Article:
The Hokies will play their final two games on the island today as they take on Columbia at 1 p.m. local time, 6 p.m. Eastern, and Hawaii at 6 p.m. local time, midnight back in the East. Tomorrow, we’ll leave here at 11 a.m. local time, land in Phoenix around 11 p.m. local time and then land in Charlotte on Monday at 6 a.m. It’ll be a long day for sure, but this trip has been awesome and it’ll be worth it. As always, below are some tweets and pictures from the day.
Our roving, GoPro reporter Maggie Tyler has been putting together some pretty cool videos while she's out here so we thought we'd share them with you. The first one is from the Hokies' long day of travel and the first day featuring the luau. The second one is a day on Waikiki Beach. The third one is from the pool and the field before Tech beat St. Bonaventure on the first day of the tournament and the fourth one shows the team hike to the top of Diamond Head and some scenes before Tech's win over Hawaii on Thursday. The fifth one is from Hanauma Bay, where the girls went snorkeling on Friday, plus a dance-off at the field before Tech's 9-0 win over Western Illinois. The last one is from Tech's last day of games as the Hokies wrapped up a 5-0 stay on the island with wins over Columbia and Hawaii. Enjoy!
We’re headed to the back half of the week now as we begin to wind down here in Hawaii. It was “only” 76 and a little breezy today, but you would have thought it was near freezing based on the blankets and sweatshirts sported by the fans. Everyone keeps apologizing for the weather, but really, we’re okay with it.
The Hokies had the late game last night, taking on a powerful Hawaii team at midnight back in Blacksburg time. Katey Smith had a big double early on to plate two runs and Maggie Tyler was dominant in the circle as the Hokies picked up a nice 3-1 win. I continue to be amazed by the support this team gets everywhere as our contingent of fans almost equalled Hawaii’s and was definitely louder.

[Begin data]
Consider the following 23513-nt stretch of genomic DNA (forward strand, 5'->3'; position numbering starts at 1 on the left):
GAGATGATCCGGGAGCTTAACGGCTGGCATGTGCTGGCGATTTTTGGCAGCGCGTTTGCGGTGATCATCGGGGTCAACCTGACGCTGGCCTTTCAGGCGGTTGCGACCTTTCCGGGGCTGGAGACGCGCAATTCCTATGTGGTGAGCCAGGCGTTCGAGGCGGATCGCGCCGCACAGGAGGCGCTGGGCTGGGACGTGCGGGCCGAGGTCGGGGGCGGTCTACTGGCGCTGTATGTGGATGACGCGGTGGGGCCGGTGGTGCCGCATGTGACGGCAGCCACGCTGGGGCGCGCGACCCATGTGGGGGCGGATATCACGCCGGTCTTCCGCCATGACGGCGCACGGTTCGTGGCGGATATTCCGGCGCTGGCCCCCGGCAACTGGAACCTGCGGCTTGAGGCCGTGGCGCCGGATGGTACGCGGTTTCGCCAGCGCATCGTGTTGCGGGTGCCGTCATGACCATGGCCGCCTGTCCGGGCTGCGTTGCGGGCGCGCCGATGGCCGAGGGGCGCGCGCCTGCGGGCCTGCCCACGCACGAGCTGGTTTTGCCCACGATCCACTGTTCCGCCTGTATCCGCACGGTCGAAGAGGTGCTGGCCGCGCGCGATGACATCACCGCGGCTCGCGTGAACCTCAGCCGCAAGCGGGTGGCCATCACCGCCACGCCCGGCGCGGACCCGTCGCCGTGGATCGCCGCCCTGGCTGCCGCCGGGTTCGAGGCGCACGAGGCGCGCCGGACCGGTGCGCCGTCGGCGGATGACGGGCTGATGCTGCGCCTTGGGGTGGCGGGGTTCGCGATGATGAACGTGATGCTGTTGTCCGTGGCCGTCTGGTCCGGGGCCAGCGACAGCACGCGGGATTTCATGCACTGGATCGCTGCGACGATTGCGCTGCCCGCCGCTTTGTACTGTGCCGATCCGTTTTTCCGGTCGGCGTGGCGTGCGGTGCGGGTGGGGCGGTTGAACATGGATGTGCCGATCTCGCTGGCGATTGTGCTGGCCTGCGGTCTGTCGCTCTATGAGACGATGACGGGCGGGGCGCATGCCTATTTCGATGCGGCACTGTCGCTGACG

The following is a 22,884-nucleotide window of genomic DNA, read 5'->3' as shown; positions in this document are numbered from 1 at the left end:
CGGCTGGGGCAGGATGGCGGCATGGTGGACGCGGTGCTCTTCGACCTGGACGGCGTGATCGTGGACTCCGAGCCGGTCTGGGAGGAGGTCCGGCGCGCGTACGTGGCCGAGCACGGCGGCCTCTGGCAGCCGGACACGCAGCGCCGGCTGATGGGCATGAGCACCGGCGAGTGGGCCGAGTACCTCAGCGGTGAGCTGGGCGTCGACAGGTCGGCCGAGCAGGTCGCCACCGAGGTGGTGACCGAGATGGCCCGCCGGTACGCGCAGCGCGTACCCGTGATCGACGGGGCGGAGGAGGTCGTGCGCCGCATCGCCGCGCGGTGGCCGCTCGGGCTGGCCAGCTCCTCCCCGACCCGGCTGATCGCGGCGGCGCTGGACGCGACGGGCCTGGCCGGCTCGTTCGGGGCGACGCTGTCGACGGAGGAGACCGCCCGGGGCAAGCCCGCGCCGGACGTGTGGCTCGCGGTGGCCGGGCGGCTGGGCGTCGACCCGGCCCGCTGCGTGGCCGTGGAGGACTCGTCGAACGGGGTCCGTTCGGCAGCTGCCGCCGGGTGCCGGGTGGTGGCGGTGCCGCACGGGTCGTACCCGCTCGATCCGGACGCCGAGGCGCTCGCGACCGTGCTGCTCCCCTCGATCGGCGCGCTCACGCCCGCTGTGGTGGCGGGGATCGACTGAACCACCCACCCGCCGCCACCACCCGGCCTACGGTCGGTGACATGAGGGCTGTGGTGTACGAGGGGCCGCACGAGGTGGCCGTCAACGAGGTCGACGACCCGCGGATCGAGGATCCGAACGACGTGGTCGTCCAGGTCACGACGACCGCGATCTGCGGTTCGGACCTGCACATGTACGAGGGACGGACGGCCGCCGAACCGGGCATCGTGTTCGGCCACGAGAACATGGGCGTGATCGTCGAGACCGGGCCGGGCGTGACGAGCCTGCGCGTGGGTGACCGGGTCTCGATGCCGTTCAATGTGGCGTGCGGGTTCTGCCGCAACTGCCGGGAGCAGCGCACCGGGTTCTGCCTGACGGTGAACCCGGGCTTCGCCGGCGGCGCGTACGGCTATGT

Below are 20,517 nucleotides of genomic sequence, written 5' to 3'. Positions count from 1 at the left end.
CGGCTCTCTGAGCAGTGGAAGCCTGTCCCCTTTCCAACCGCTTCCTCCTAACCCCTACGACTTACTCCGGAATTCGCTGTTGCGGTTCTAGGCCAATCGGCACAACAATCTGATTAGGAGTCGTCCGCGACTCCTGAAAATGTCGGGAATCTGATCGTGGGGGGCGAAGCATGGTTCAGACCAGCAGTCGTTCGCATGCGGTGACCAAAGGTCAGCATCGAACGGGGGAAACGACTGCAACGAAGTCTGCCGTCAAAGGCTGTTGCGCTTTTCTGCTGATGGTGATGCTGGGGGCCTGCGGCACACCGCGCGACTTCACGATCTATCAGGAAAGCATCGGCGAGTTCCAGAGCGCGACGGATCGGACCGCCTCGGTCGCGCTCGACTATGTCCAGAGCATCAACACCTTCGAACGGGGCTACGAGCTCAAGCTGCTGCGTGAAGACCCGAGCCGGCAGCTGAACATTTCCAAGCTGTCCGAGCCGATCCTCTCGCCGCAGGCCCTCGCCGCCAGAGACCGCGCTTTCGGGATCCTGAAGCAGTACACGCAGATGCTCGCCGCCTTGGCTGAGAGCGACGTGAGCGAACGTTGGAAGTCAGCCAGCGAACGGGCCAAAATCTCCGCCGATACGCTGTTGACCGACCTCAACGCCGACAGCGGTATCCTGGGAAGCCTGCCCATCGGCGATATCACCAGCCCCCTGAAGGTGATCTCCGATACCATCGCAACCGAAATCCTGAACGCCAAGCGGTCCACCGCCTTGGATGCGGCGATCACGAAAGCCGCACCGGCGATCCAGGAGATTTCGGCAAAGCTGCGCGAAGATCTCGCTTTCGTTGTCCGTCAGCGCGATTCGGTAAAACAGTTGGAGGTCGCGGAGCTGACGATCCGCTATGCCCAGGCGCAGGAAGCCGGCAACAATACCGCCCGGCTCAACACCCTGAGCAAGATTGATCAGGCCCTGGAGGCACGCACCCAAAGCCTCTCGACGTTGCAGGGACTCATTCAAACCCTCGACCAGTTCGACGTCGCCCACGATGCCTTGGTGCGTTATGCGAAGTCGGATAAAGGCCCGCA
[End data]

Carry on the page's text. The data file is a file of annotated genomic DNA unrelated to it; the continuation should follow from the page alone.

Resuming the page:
Speaking of fans, remember our little Austalian friend who wrote Maggie the note? Well, they took time out of their vacation to come watch the game and even gave a “Go Hokies” in her cute Australian accent right before the game to fire up the team. We thank them for their support!
Earlier in the day, the girls went to Pearl Harbor. With Tech having military ties, it was a special place to pay tribute to those who served our great country. Ashley Kowalski, a freshman on the team and a member of the Virginia Tech Corps of Cadets, brought her uniform and paid tribute to the memorial in a classy way that was well received. You can see that picture below.
Some of the staff headed across the island to a private beach and spent the morning snorkeling and stand-up paddle boarding ... and maybe a nap was taken in a hammock below a coconut tree. All in all, it was a great day despite the so-called lousy weather.
Game three is today as the Hokies will take on Western Illinois at 3:30 local time, 9:30 p.m. back in the East. As always, below are some tweets and pictures from the day.
Truly a humbling experience visiting Pearl Harbor today. So thankful for all their brave souls ❤️💙❤️ pic.twitter.com/giRgAw45KA— Kylie McGoldrick (@KylieMcGoldrick) March 12, 2015